SAN JOSE, Costa Rica -- Costa Rican investigators are looking into what caused a charter aircraft tosoon after takeoff, killing two crewmembers and 10 U.S. citizens, including families from New York and Florida.
The families from Scarsdale, New York, and Belleair, Florida, accounted for nine of the dead. The 10th passenger was identified as Amanda Geissler, a tour guide.
The Nature Air plane went down at midday Sunday in Guanacaste. The Costa Rican Public Safety Ministry released a list of the passengers' names, and back at home, stunned family and friends began to confirm the victims' identities.
A family in the suburbs of New York City said five of the dead were relatives on vacation. They identified them as Bruce and Irene Steinberg and their sons Matthew, William and Zachary, all of Scarsdale.
"We are in utter shock and disbelief right now," Bruce Steinberg's sister, Tamara Steinberg Jacobson, wrote on Facebook.
Rabbi Jonathan Blake of the Westchester Reform Temple in Scarsdale said in a statement posted on the temple's Facebook page that the Steinbergs were involved in philanthropy and local Jewish groups. "This tragedy hits our community very hard," Blake wrote.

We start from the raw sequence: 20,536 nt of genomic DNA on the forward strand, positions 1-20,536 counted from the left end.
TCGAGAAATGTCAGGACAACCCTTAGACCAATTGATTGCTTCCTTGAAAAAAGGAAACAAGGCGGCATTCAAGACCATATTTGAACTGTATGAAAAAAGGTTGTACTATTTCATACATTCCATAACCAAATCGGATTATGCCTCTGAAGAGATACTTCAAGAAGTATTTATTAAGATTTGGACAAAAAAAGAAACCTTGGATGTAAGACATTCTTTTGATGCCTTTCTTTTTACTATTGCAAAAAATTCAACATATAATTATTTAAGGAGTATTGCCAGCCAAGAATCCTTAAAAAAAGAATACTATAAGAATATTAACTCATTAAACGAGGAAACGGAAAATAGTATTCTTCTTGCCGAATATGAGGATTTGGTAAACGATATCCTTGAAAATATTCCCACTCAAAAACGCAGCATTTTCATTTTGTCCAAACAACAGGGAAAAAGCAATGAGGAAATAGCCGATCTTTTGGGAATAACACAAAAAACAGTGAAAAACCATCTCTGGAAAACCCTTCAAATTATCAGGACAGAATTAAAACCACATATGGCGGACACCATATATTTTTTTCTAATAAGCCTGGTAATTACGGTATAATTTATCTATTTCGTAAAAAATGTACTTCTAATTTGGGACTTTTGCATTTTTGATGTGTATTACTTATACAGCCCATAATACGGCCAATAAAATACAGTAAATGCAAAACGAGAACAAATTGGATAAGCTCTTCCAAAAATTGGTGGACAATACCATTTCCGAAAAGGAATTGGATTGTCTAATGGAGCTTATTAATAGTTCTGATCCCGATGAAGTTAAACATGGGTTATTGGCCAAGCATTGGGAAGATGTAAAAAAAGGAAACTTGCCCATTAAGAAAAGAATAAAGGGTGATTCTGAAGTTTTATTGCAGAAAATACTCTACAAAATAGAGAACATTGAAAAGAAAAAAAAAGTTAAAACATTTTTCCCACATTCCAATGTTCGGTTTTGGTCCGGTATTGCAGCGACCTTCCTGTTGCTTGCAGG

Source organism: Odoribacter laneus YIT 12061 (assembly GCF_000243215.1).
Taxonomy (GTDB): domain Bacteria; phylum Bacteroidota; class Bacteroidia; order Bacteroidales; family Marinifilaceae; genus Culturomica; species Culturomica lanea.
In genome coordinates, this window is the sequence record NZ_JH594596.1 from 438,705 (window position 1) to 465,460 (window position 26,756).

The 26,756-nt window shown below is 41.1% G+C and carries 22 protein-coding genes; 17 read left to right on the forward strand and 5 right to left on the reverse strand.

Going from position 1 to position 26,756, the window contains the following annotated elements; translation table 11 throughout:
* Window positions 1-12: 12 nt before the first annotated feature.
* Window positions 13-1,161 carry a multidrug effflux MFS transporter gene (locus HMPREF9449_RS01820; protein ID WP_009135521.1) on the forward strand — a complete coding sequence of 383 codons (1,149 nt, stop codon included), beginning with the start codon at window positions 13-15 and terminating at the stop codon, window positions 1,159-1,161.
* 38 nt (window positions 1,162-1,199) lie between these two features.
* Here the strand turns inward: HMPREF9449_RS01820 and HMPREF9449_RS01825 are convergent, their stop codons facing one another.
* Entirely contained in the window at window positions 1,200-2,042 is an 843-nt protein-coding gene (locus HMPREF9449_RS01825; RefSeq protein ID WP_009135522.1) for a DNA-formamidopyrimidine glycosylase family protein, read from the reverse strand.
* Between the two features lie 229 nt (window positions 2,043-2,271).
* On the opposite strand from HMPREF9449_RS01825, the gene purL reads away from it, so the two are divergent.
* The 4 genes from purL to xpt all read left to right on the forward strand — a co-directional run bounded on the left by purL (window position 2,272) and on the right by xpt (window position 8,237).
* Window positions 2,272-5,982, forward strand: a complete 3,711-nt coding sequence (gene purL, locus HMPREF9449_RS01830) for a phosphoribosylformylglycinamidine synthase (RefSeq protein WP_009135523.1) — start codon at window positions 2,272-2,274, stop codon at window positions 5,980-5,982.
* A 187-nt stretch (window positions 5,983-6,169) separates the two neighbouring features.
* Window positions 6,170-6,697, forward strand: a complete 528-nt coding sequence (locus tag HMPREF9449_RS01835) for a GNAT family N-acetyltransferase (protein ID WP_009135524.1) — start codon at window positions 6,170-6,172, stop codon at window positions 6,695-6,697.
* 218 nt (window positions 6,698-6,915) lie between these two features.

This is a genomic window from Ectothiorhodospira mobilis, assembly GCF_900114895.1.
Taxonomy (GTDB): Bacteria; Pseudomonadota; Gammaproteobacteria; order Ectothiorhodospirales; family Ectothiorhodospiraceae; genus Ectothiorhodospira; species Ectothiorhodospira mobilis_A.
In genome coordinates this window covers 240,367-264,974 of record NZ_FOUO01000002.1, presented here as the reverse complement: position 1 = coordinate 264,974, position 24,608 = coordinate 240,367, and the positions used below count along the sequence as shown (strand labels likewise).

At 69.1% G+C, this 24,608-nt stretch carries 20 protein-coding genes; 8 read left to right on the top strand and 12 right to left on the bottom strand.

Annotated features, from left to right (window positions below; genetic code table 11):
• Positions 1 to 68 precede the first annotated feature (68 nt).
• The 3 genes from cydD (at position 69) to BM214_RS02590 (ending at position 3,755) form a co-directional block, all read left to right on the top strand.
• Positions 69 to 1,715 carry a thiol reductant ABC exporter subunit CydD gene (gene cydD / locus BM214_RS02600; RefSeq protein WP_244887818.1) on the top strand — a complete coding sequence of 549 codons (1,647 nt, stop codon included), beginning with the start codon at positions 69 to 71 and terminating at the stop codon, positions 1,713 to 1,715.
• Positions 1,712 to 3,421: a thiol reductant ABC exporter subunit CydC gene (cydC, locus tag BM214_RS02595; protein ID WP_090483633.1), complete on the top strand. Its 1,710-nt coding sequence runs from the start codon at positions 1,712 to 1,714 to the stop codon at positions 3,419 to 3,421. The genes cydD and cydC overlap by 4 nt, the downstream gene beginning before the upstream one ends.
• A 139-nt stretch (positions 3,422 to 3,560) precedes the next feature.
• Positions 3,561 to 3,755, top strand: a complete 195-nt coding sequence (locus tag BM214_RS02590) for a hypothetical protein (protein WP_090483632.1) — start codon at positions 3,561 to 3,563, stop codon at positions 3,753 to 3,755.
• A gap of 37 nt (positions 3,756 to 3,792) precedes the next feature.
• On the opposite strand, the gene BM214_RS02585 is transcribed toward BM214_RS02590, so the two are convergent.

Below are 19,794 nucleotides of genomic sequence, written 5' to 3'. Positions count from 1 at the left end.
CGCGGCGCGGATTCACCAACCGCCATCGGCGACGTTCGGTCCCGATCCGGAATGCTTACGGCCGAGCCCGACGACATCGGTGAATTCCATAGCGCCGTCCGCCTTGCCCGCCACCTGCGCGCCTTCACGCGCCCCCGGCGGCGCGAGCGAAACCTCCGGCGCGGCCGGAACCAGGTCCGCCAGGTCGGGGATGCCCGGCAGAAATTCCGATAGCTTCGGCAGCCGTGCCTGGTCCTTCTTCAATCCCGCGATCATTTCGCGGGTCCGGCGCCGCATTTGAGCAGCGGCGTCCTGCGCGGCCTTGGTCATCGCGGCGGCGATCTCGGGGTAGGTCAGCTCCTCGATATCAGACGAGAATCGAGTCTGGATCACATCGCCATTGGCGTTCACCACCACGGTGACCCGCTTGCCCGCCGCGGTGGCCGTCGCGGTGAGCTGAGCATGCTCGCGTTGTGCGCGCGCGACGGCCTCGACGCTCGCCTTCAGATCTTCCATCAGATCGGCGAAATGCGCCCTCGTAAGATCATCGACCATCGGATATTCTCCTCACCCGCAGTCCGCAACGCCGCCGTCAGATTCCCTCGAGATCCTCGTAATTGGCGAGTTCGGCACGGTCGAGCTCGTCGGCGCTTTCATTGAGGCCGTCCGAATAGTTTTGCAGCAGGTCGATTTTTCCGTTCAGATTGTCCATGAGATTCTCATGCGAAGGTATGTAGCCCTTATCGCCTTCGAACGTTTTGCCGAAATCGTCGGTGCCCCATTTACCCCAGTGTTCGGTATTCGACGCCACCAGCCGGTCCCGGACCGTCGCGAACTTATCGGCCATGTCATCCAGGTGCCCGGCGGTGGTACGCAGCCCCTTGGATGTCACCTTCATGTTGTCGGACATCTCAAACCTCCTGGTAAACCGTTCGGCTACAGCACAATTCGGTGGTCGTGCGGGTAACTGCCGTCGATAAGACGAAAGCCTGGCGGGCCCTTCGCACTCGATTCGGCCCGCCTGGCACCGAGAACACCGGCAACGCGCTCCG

In Saint Petersburg, Florida, Rabbi Jacob Luski of Congregation B'nai Israel said Monday that victims' relatives had informed him that four members of his congregation were also on the plane.
"It is a tragedy that the Drs. Mitchell Weiss and Leslie Weiss and their two children, Hannah and Ari, died in that terrible crash," he said. "They were a wonderful family who will be missed."
At a news conference Sunday, Enio Cubillo, director of Costa Rica Civil Aviation, said the Nature Air charter crashed shortly after taking off just after noon Sunday from Punta Islita on a planned flight to the capital of San Jose. He said investigators were looking into possible causes.
Cubillo identified the pilot as Juan Manuel Retana and described him as very experienced. Former Costa Rican President Laura Chinchilla said via Twitter that Retana was her cousin. Nature Air said in a statement Sunday that Retana had more than 20 years experience flying the type of plane that crashed.
The same plane had arrived in Punta Islita on Sunday morning from San Jose and was delayed in landing by strong winds, Cubillo said.
Costa Rican President Luis Guillermo Solis Rivera offered his condolences to the families of the victims via Twitter and said the cause of the crash would be investigated.
Forensic workers recovered the bodies from the wooded site Sunday night. Local fire chief Jhony Garcia said the plane's wreckage was completely burned up.
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